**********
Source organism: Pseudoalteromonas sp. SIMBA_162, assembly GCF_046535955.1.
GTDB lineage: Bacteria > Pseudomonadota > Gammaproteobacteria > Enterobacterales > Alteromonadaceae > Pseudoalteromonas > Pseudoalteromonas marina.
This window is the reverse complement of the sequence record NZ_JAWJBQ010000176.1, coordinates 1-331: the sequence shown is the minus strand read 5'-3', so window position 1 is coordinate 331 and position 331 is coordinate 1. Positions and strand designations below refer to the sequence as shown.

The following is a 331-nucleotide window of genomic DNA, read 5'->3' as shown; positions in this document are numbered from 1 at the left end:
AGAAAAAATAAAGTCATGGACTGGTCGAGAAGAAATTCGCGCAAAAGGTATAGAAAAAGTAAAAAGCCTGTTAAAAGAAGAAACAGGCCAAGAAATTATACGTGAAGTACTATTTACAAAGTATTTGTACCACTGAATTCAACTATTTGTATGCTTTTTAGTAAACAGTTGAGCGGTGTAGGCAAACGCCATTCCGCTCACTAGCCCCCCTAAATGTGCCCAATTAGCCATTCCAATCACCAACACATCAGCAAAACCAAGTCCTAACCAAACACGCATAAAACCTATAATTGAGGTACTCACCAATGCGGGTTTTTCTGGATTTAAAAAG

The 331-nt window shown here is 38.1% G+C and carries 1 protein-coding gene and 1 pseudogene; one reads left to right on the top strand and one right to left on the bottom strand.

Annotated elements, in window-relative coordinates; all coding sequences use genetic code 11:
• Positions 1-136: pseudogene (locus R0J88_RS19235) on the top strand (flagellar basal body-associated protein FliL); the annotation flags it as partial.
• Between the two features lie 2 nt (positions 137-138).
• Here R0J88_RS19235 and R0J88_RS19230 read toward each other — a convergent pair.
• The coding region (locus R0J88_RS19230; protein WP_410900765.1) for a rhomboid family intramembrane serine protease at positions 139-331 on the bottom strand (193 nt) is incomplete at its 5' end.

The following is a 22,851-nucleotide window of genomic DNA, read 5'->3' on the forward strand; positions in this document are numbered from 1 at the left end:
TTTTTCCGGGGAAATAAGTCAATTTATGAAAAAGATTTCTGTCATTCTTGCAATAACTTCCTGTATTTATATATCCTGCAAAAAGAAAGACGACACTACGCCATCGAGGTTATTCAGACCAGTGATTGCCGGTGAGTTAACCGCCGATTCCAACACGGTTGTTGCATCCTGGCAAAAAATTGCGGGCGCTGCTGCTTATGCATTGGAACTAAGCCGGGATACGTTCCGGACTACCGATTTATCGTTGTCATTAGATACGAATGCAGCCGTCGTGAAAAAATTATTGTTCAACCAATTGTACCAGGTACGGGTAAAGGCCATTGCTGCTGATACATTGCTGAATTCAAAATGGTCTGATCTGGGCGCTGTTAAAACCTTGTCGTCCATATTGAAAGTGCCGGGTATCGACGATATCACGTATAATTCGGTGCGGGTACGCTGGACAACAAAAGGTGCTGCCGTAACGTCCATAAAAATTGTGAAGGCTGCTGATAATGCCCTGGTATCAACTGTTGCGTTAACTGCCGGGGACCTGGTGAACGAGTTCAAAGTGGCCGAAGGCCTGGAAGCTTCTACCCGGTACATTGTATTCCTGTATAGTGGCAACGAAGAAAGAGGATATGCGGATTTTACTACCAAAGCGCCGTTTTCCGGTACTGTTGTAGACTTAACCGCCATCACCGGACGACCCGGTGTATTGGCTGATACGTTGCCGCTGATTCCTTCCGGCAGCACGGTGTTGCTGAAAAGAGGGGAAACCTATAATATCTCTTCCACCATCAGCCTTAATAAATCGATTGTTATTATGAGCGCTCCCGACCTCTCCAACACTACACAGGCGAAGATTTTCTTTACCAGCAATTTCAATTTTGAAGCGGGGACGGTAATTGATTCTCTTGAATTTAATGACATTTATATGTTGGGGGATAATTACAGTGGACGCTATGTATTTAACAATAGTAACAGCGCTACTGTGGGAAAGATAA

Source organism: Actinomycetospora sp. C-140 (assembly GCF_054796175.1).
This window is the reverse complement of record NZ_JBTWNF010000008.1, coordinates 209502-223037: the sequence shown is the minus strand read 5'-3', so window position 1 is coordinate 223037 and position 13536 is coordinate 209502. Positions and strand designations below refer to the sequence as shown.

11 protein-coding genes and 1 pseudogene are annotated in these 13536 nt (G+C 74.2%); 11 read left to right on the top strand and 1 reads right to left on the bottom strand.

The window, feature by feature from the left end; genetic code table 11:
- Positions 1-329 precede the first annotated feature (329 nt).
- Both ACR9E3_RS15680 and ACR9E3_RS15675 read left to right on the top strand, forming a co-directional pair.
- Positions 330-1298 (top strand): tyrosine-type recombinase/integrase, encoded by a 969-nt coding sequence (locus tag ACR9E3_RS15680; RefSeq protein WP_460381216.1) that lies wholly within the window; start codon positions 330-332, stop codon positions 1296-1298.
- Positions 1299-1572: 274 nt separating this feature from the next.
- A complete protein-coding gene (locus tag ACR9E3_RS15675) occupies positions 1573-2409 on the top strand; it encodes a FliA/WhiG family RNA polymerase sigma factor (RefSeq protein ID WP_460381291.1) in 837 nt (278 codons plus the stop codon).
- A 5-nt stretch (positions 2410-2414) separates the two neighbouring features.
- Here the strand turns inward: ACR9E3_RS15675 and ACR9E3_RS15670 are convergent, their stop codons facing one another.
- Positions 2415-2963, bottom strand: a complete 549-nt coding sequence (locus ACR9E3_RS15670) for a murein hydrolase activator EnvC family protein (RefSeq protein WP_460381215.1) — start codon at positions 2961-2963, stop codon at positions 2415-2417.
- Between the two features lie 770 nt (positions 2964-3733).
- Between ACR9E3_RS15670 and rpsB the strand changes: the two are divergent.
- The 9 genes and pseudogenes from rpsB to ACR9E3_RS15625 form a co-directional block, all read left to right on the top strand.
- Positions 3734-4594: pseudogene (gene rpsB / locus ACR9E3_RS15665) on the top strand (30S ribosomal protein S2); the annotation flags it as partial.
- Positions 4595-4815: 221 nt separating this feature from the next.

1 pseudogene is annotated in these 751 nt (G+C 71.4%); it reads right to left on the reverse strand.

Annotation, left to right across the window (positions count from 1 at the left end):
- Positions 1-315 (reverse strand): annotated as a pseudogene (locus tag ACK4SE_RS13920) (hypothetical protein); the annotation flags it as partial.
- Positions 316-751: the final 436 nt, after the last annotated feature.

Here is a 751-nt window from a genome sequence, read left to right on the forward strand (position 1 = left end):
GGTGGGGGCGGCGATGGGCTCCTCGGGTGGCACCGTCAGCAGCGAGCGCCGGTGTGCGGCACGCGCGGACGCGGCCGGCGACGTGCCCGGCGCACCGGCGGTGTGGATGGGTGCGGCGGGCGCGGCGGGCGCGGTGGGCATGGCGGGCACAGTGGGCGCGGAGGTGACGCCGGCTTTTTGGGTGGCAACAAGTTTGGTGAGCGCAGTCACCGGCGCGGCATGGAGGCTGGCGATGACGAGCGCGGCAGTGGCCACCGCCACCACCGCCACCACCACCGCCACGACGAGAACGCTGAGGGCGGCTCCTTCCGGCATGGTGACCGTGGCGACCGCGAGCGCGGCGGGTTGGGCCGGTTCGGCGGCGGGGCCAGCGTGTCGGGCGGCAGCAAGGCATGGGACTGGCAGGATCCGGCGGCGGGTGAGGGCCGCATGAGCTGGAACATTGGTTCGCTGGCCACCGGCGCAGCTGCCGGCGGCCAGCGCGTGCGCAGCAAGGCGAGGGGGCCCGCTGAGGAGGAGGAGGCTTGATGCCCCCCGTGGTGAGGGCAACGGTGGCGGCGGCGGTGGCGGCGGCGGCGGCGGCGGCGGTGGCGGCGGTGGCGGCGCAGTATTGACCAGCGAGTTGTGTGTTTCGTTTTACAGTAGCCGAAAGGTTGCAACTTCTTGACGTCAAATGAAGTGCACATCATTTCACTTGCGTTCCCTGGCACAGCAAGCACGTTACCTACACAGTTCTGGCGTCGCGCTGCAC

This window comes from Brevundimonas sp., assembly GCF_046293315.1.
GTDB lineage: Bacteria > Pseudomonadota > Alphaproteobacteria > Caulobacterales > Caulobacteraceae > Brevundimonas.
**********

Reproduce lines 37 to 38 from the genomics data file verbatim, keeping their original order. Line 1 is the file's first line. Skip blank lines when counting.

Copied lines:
This window comes from Brevundimonas sp., assembly GCF_046293315.1.
GTDB lineage: Bacteria > Pseudomonadota > Alphaproteobacteria > Caulobacterales > Caulobacteraceae > Brevundimonas.